‘In Hill’s early collections, such as Saying Hello at the Station (1984) and The Accumulation of Small Acts of Kindness (1989), the poems are considerably longer, with more of a narrative drive. It’s not that the recent work has no narrative – the poems always come in sequences – but they have the feel of comic strips rather than novels, and the unit of currency is the image…. the sequences accrue their characters and moods; the poems are part of something larger, like ornaments crowded together on a mantelpiece.’ – Emily Berry, London Review of Books

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Emily Berry interviewed Selima Hill for a brilliant edition of The Poetry Review Podcast  in 2021.  Listen below, or scroll down to see a video featuring clips from the podcast.



Selima Hill’s 20th collection Men Who Feed Pigeons was highly recommended by Ruth Padel in Ars Notoria’s Poetry Books of the Year online feature of 11 December 2021.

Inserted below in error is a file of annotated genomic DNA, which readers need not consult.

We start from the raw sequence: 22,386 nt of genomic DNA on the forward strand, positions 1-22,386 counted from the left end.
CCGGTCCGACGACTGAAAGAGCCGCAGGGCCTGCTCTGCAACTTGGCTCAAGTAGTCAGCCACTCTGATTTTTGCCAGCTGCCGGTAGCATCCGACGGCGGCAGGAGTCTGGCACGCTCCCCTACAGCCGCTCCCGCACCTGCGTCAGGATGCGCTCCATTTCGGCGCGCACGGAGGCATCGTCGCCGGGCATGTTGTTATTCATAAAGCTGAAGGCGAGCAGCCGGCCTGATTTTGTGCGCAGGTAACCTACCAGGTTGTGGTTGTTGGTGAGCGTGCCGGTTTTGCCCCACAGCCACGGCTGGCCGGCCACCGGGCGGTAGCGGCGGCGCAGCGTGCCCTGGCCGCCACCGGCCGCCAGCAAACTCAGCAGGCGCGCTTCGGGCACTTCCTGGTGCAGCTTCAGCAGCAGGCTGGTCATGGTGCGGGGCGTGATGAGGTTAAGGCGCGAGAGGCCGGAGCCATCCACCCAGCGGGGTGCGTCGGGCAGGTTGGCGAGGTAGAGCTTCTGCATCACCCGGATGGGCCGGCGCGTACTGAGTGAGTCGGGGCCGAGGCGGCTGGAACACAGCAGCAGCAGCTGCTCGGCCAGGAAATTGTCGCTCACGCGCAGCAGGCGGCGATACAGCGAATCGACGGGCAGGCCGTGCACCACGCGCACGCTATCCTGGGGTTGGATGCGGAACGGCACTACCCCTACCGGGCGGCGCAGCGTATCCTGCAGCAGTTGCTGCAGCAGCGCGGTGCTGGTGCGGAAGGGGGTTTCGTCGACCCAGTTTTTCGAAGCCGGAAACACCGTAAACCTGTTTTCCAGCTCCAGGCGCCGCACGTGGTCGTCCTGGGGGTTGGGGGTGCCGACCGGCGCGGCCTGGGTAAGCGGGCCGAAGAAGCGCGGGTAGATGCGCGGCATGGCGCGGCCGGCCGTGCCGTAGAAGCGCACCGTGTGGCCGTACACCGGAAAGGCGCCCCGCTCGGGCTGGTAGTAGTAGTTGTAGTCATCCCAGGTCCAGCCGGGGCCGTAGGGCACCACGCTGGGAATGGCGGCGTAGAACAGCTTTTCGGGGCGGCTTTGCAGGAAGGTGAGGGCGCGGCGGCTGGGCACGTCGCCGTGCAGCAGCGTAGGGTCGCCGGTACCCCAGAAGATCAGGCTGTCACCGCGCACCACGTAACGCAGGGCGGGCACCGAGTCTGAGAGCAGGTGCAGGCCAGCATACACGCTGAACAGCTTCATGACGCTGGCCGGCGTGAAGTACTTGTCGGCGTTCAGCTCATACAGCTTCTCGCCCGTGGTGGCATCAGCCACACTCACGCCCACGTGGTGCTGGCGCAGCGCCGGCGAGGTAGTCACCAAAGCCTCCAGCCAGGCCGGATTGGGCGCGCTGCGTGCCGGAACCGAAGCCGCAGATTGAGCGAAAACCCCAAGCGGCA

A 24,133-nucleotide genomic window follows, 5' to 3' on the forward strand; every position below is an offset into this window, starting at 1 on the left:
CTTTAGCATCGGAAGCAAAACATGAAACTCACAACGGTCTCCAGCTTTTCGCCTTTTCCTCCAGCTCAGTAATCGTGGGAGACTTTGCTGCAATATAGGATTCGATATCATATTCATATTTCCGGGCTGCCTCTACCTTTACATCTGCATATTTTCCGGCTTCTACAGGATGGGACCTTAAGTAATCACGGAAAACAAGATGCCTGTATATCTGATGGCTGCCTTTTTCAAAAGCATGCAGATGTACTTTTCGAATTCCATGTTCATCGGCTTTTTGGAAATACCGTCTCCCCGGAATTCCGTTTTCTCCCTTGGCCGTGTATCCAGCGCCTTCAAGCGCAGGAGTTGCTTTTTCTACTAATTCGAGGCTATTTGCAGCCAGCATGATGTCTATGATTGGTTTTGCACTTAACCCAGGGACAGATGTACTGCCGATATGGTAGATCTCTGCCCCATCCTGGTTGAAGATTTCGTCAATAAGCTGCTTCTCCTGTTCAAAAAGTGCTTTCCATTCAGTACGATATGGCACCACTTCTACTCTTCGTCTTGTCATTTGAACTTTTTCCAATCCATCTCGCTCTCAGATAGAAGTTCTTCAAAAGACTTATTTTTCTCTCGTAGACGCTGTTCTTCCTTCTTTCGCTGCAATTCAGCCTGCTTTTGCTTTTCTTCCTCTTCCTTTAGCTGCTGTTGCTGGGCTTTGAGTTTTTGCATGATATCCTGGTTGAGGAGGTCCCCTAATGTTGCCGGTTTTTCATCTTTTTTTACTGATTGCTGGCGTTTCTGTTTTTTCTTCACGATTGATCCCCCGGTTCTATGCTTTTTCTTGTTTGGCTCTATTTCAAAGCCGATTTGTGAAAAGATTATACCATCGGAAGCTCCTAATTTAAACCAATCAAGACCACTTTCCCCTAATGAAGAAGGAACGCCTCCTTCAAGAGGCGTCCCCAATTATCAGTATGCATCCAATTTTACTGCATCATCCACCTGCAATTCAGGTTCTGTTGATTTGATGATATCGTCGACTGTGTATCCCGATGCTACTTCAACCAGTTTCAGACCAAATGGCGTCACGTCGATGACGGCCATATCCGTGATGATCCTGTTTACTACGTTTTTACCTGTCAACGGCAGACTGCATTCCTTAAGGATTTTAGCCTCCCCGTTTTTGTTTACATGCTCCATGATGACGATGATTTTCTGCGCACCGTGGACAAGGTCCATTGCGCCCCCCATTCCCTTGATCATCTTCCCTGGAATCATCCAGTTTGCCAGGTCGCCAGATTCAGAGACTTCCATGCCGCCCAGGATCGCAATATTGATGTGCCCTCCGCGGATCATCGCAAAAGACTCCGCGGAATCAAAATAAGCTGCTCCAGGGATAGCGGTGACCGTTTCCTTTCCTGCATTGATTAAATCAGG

‘Poetry in English is more varied now than ever. I love that Selima Hill’s Men Who Feed Pigeons is shortlisted for the T. S. Eliot Prize. Her surreal, surprising lyrics always shed dark illumination on relationships...' - Ruth Padel, Ars Notoria (Poetry Books of the Year 2021)

Read the full feature here.  Tishani Doshi's A God at the Door, which was also shortlisted for the Forward Prize for Best Collection, is also featured.

'Here we are again, at the poets’ Christmas party. Pour yourself a mugful of mulled wine and try not to get stuck in the hallway with the sort of Men Who Feed Pigeons, inimitably skewered in Selima Hill’s bite-sized portraits. “Familiar, inert, he’s like a table,” she writes of one. “Watching him eat brandy snaps, I’m learning/ not to keep expecting to be heard.”' – Tristram Fane Saunders, The Telegraph (Christmas Books, 2021)


'Selima Hill is a one-off, and her restless magpie mind unpicks the fragile seams of everyday experience, revealing the darkness beneath. We can choose to laugh, or we can choose to cry, but there’s no easy escape from the disconcerting experiences Hill promises her reader.' - John Field, for the T S Eliot Prize, on Men Who Feed Pigeons

Read John Field's review in full on the T S Eliot Prize website here.   T S Eliot Prize Readers' Notes for Selima Hill are here.

All ten titles shortlisted for the 2021 T S Eliot Prize were reviewed by Tristram Fane Saunders in The Telegraph of 8 January 2022 ahead of the T S Eliot Prize Readings and Award Ceremony of 9 and 10 January.  Read here.